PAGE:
Naomi Klein puts the envionment front and centre.

Naomi Klein on putting the environment as an organising principle and the terrible Canadian extractive record

NΚ: You know, we try to follow all the repression that surrounds the Canadian extractive industries around the world, not just gold mining, copper mining, all kinds of mining. This is the largest export industry in Canada for an investment industry, and then I started to see it was not only the mines, it was also the oil, the gas, the water and really there is a race on, to extract and privatize Greece’s natural resources in a way that is very destructive to the environment and disastrous for climate change because we are talking about fossil fuels, we are talking about lignite coal, gas, oil, all the worst stuff. So… and deforestation, which accompanies mining. And I know this is not what the Greek debate is focused on right now, I know people are expecting me to be talking only just about the economic policies but I really think we need to be looking at these connections much more closely so that is what I am doing here. I am doing research for my next book and looking at the attacks on the environment here under the guise of the economic crisis. JU: I could argue that in Greece the environmental problem is part of the argument in two ways. The one way that it appears [is that] we have a major movement in Skouries, an activists’ and citizens’ movement that spread across Greece partly or mostly through the alternative media of course to be honest, and when the oppression came, it made its appearance in the big mass media. In the other part is that Greek politicians use what they think is the richness of Greece’s soil, so like the extraction of oil or gas, and use it as the biggest way, they present to us as the biggest way to get out of the crisis or one of the biggest ways, the investments in that areas. How do you think we should answer to that? NΚ: Those arguments are to me the textbook example of how crisis is used to attack the environment to deepen in the climate crisis. This is the way in which the Greek people are explicitlly told: “if you drill for oil and gas in the Ionian Sea and in the Aegean then you will somehow escape austerity” and I read articles where this was made very explicit. I read one piece, a Reuters’ piece, most of it is not translated into English, it was one writer’s piece that exclusively said the amount that Greece imports in oil and gas, and the amount it spends importing oil and gas is the same amount the foreign creditors want, so if you drill oil and gas then you don’t need the austerity. So obviously this is a tremendously seductive argument for people who are suffering so profoundly and I think it’s, to be honest, massively immoral to make that argument because it is a lie. I mean its a complete …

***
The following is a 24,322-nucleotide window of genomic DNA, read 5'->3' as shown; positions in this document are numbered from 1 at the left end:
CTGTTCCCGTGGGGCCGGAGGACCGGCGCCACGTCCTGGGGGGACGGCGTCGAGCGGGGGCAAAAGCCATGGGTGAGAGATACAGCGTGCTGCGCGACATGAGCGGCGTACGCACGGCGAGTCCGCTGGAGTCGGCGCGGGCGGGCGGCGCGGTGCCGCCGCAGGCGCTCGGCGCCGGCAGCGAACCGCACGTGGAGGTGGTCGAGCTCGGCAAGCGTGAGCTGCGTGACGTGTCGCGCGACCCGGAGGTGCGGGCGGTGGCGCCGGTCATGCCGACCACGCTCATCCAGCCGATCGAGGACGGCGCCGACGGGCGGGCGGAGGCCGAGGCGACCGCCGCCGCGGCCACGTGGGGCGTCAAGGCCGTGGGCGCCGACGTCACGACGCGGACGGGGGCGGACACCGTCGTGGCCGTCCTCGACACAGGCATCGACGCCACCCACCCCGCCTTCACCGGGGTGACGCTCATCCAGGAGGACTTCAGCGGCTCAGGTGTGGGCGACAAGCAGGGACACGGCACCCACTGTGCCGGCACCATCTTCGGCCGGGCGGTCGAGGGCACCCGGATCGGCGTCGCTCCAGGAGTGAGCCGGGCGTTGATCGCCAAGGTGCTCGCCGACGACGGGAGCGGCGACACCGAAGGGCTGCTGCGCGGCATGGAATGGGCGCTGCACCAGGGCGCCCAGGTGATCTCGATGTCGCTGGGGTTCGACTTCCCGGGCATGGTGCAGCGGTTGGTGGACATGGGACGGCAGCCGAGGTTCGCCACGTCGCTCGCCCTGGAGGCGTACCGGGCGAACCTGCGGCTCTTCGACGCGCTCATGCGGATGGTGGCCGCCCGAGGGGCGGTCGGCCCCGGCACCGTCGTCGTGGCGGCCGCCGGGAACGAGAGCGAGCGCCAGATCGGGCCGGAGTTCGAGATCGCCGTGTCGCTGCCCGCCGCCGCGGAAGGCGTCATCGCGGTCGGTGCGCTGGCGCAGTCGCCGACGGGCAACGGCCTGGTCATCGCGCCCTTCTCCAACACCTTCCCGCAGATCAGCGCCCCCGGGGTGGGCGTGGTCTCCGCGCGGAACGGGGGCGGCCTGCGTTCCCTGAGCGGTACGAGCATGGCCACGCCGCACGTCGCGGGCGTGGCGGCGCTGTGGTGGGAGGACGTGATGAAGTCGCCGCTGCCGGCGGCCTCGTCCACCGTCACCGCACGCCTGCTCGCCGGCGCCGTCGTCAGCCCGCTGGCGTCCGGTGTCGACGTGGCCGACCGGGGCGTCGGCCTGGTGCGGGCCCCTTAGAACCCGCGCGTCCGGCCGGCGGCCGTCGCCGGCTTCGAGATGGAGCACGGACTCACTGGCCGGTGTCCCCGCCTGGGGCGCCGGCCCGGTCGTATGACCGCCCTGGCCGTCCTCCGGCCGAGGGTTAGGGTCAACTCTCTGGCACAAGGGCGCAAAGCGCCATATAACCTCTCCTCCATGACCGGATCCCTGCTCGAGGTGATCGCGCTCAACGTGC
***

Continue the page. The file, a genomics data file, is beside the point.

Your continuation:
via radiobubble – international: Naomi Klein @ Radiobubble: Climate change is our best argument against free trade – Mozilla Firefox.


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